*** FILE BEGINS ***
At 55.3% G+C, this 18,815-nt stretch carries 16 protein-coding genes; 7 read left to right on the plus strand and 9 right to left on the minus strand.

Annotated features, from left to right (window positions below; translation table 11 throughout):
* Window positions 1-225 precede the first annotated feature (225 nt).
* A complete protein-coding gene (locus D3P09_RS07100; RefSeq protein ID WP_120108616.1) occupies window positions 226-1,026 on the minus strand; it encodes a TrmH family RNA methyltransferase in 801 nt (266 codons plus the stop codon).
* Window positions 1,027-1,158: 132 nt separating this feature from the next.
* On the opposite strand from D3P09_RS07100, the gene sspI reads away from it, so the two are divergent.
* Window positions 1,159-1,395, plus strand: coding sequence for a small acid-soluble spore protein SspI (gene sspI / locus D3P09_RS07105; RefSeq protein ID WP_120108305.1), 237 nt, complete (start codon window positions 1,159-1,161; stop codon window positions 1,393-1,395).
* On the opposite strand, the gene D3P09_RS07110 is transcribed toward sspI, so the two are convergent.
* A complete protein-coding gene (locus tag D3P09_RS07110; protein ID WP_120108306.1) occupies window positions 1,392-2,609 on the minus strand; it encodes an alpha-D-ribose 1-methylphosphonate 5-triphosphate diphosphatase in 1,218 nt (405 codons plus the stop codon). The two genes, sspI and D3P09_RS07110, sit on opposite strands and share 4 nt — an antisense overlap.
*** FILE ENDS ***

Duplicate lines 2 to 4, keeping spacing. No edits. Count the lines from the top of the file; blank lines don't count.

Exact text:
Annotated features, from left to right (window positions below; translation table 11 throughout):
* Window positions 1-225 precede the first annotated feature (225 nt).
* A complete protein-coding gene (locus D3P09_RS07100; RefSeq protein ID WP_120108616.1) occupies window positions 226-1,026 on the minus strand; it encodes a TrmH family RNA methyltransferase in 801 nt (266 codons plus the stop codon).